Because I only care about the romance between them in that moment
because of what David Arnold has done with some violins.
The man and his violins are very powerful.
But yes, before anyone can vervoom, the awning splits,
which is something that happened in originally Kurtis’ film.
I was going to say that seemed very, like Crowley was like, oh, gosh darn it, or something like that.
But I was like, that seems very romcom, actually.
It does feel very romcom.
And yeah, then Gabriel remembers a tempest coming.
Oh, yeah, I forgot to Google out.
Is that part of the Bible?
No, it’s not from the Bible.
I did look it up in various, what’s it?
There will come a tempest and darkness and great storms.
And the dead will leave their grave and walk the earth once more.
And there will be great lamentations every day.
It’s getting closer.
That quote, as it exists, as far as I could find, is not in the Bible.
But bits of it, great lamentations, dead leaving their grave.
It’s very revelations.
Yeah, that’s what I thought it probably was.
So it’s not a direct quote, but it’s there.
So yeah, ominous Gabriel moment before he goes back to gym
and is confused and doesn’t have a clue what’s going on again.
Why have I got this?
I’ve got faux nonchalant stroll by David Tennant, very limbs.
What was he being put off by?
Oh, this is, I think, when Shaxe turns up.
Oh, yes, that’s the same.
So Shaxe turns up and appears as various people
and pushes Crowley for Gabriel’s location.
She’s sure Gabriel’s in the bookshop, but she can’t come in,
which is a new thing being established, this bookshop threshold idea.
We’ve not had that before, but apparently demons have got vampire rules in the bookshop
and can’t come in unless they’re invited.
I guess it makes sense.
It does, but so again, having not seen past episode four,
I was obviously thinking the fly is potentially some kind of Beelzebub type spy thing.
But if the fly is part of Beelzebub’s demonic aspect,
then it shouldn’t be able to get into the shop.
Right, but the fly thing.
As we find out next episode, they might not be the demon.
Anyway, after briefly she checks in about the boiler,
she threatens to wage war on Aziraphale.
Do you know what, I was slightly worried about her there
because she was like, oh, I’ll find it.
But I don’t think, I think what Tenet was trying to tell,
Crowley was trying to tell her was about getting the pressure back up.
And that’s not something you’re like, oh, I’ll find this thing.
You need to look at the manual for that.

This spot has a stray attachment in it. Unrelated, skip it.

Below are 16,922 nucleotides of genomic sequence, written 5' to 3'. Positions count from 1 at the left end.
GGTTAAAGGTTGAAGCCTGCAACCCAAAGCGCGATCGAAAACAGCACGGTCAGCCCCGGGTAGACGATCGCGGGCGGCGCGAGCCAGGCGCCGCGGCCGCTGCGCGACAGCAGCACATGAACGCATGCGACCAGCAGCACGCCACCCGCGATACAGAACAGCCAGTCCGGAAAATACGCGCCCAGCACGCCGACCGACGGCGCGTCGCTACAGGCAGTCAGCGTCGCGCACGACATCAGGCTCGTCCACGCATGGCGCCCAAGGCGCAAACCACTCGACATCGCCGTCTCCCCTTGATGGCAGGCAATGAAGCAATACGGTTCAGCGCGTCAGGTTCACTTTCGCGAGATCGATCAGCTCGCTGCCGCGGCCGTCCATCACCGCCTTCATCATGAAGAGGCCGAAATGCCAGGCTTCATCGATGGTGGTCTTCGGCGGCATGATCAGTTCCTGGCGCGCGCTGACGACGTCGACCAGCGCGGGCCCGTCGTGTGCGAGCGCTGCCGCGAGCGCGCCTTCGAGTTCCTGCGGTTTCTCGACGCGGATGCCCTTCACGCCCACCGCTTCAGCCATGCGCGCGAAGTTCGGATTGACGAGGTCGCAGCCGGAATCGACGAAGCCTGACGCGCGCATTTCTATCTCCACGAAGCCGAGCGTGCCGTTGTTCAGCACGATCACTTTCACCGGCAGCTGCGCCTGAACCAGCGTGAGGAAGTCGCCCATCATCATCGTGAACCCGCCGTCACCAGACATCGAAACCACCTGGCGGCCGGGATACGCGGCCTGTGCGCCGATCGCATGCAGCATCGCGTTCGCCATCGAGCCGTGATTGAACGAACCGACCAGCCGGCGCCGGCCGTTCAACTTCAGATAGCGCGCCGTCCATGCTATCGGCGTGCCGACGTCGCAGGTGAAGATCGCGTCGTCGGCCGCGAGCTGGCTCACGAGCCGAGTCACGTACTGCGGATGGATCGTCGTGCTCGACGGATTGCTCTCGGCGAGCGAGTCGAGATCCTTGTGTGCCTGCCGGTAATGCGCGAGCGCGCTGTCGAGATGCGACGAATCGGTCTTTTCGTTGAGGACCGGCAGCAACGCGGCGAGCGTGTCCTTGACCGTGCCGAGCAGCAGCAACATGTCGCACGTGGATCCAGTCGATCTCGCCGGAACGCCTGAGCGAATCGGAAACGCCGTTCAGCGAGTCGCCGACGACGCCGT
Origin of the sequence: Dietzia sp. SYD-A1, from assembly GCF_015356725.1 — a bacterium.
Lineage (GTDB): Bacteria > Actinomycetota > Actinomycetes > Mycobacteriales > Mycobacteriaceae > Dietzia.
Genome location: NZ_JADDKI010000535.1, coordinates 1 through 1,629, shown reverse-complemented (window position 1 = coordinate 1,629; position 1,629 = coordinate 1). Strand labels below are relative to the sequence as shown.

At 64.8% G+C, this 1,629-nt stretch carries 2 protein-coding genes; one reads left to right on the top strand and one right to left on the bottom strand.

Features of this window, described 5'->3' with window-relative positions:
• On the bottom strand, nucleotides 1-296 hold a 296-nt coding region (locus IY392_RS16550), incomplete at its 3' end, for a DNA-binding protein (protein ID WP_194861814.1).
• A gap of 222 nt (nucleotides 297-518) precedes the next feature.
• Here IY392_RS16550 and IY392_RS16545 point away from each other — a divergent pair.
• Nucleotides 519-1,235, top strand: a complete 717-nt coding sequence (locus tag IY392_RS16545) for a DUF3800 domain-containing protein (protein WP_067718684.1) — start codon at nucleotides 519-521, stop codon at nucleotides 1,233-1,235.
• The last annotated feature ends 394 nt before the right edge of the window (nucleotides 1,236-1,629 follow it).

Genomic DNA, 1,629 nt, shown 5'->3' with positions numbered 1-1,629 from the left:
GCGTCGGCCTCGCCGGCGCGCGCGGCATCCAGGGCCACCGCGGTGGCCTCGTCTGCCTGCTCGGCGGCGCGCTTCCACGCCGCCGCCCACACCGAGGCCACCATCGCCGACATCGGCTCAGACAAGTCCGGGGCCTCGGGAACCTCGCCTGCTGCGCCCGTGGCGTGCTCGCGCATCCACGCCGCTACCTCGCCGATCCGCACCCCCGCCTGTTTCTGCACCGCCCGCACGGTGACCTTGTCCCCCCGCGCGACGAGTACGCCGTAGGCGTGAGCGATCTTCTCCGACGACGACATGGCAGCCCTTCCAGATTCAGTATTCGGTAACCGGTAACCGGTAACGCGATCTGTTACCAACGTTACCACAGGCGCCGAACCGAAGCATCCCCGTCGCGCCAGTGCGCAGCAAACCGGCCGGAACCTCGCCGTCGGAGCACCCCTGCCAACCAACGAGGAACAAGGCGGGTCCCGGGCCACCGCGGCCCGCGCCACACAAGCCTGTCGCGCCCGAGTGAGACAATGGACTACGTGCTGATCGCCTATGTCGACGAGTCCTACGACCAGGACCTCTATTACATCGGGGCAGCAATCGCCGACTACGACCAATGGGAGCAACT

I hope she’s all right.
I don’t know if she’s all right, but you know, spoilers.
I do.
I think she’s my favorite character this season so far.
Crowley a close second and Jim a very close third.
Anyway, yeah, Crowley has a word with Jim slash Gabriel.
It gets quite threatening.
If anything ever happens to Aziraphale, because of you,
I’ll never mind, it’s probably too late.
It’s always too late.
Which probably the most invested I’ve been in
Crowley and Aziraphale’s present day relationship so far this season.
Oh, yeah.
Yeah, because we haven’t seen them together as such.
They’ve been fighting and then they’ve gone off and separated for these Edinburgh trips.
But seeing Crowley, it’s reminiscent of the someone killed my best friend from season one.
Obviously not quite as big as dramatic and intense.
Nothing’s on fire in this scene.
But yeah, that has me reinvested in Aziraphale and Crowley.
And that’s that episode.
It is that episode.
Let’s get the next one up.
Shall we have a little break?

Chapter 4 – The Hitchhiker (S2E4)


So onto episode four, The Hitchhiker, featuring Nazi zombie flesh eaters.
I’ve got to say, Nazi zombie flesh eaters,
which the minisode is written by Jeremy Dyson and Andy Nyman.
But it sounds like something Neil Gaiman would write in a collaboration with Terry Pratchett.
Oh, yeah.
I was thinking it just sounds like an incredible B-movie.
It does also sound like an incredible B-movie.
Just a bit of context, though, for the two guys that co-wrote this.
So Jeremy Dyson wrote a lot on League of Gentlemen.
And this is obviously the episode where we get like a little League of Gentlemen cast reunion.
Andy Nyman has written on, among other things,
a lot of Derren Brown specials and things to do with magic.
So I’m assuming his writing on this had something to do with the magic aspects.
Quite possible.
Quite possible.
Nazis of magic, oh my.
Be prepared.
I will talk about the magic aspects.
So we open on a Aziraphale driving back from Edinburgh, and it’s dark,
and at one point the fog’s going backwards.
He picks up a disturbing hitchhiker.
He does.
Who turns out to be-
The fog going backwards, by the way, because they let the car go backwards down a hill for a bit.
So yeah, the hitchhiker turns out to be a disguised Shax,
who obviously wants to know where Gabriel is,
and tells the Aziraphale about the rumours around 80 to 90 years ago that he and Crowley are an item.
Yeah, the line, poor little Furfur.
I didn’t know that that demon was called Furfur somehow by this point,
and I could not work out what the fuck she was there.